Thursday, May 19, 2005

Eat lead, Cobra!

This morning's topic of discussion at Planning Shop headquarters involved the question of the talking Barbie doll. Possibly the most frequently quoted celebrity around here, talking Barbie's cries of "Math is hard!" and "Shopping is fun!" can be heard echoing throughout the vast expanses of Planning Shop territory, usually when one of our more computer literate team members (Arthur) attempts to explain some sort of computer- or software-related function to one our less computer-literate team members (anyone besides Arthur).

I can't remember what prompted this morning's cry of "Math is hard" from the Northwest quadrant of the office, but that led to a discussion of whether an actual Barbie doll had at some point been manufactured to say these ridiculous (but true) things (Rhonda's position), of if these statements had actually been proclaimed by Malibu Stacy, the Barbie doll parody, in an episode of The Simpsons (my position--I was pretty sure that there had been a talking version of Malibu Stacy who said these things, prompting Lisa to protest the sexist doll and spawning the manufacture of Graduate Student Stacy. I was pretty dang sure.).

"I'm confident that you posses the skills to find these things out," commented Rhonda. And find them out I did.

Rhonda, you win. In 1992, Mattel gave us Teen Talk Barbie, who says--you guessed it--"math is hard," "shopping is fun," "meet me at the mall," "can we ever have enough clothes?" and "let's plan our dream wedding!" How did I miss this? I guess I was busy studying in my algebra class.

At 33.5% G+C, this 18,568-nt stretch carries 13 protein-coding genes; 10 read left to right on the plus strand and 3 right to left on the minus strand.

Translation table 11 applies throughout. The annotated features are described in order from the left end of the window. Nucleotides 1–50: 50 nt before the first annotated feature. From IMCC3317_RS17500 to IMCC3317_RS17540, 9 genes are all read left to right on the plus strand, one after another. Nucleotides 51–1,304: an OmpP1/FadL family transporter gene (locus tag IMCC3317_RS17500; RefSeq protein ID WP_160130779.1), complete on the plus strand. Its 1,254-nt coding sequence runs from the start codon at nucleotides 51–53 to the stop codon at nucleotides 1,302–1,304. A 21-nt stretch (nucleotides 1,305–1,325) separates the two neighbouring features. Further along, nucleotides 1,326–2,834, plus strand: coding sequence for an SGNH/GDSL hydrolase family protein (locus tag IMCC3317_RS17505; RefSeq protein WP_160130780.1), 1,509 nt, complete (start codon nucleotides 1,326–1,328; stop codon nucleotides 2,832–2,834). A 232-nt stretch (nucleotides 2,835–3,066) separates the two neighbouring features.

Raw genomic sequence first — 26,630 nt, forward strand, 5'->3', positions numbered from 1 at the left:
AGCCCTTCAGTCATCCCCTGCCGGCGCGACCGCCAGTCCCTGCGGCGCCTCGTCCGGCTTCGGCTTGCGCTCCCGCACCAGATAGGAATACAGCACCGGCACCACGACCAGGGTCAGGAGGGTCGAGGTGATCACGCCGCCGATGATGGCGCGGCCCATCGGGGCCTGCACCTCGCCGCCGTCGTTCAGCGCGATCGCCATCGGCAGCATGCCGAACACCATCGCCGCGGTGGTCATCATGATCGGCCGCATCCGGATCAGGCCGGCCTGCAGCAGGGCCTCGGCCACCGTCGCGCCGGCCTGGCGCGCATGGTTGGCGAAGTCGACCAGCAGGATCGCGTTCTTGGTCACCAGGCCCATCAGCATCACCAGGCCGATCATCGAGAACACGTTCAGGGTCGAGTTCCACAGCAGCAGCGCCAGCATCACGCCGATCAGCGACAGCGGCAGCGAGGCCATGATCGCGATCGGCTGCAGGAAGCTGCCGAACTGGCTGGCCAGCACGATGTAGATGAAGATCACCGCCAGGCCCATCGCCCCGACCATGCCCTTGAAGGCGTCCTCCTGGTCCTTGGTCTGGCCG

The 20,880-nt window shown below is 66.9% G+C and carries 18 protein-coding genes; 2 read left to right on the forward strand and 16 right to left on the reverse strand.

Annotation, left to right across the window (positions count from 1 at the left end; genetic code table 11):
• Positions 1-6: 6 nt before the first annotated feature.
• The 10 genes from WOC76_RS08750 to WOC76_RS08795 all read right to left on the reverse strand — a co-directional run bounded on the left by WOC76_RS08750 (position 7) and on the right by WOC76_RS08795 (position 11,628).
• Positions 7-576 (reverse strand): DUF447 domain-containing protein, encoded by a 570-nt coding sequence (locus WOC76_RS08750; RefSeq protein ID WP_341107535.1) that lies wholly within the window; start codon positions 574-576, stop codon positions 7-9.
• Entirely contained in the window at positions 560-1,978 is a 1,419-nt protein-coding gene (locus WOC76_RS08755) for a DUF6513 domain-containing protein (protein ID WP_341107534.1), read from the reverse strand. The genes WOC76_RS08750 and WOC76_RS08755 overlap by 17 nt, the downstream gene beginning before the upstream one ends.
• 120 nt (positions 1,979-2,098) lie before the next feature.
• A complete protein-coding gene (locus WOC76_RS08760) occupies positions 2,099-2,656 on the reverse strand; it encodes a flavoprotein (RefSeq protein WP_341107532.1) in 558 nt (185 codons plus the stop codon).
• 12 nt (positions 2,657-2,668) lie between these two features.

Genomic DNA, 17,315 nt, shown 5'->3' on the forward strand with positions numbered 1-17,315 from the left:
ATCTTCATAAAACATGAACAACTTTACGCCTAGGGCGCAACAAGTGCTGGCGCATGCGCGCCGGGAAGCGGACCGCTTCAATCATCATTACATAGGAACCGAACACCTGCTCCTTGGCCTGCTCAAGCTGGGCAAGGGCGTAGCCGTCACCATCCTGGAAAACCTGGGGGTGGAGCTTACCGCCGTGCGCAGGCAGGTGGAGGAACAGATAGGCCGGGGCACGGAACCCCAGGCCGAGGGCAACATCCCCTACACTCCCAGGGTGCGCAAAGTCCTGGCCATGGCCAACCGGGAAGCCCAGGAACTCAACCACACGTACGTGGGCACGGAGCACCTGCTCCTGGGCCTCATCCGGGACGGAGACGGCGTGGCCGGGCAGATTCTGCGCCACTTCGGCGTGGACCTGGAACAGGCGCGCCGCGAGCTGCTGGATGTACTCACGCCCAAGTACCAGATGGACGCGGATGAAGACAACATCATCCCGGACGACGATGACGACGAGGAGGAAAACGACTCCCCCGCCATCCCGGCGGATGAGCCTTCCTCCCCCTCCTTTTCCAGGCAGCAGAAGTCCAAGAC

The best part though, is what the BLO (Barbie Liberation Organization) managed to do:

"Taking advantage of similarities in the voice hardware of Teen Talk Barbie and the Talking Duke G.I. Joe doll, er, 'action figure,' the BLO absconded with several hundred of each and performed a stereotype-change operation on the lot.

The surgery was no simple matter - circuit boards had to be trimmed, a capacitor moved, and a switch re-engineered. The press made it sound like an easy pop-and-switch operation, but this took some research and dedication.

The BLO returned the altered dolls to the toy store shelves, who then resold them to children who had to invent scenarios for Barbies who yelled 'Vengeance is mine!' and G.I. Joes who daydreamed 'Let's plan our dream wedding!'"

Vengeance is yours, Barbie. Vengeance is yours.

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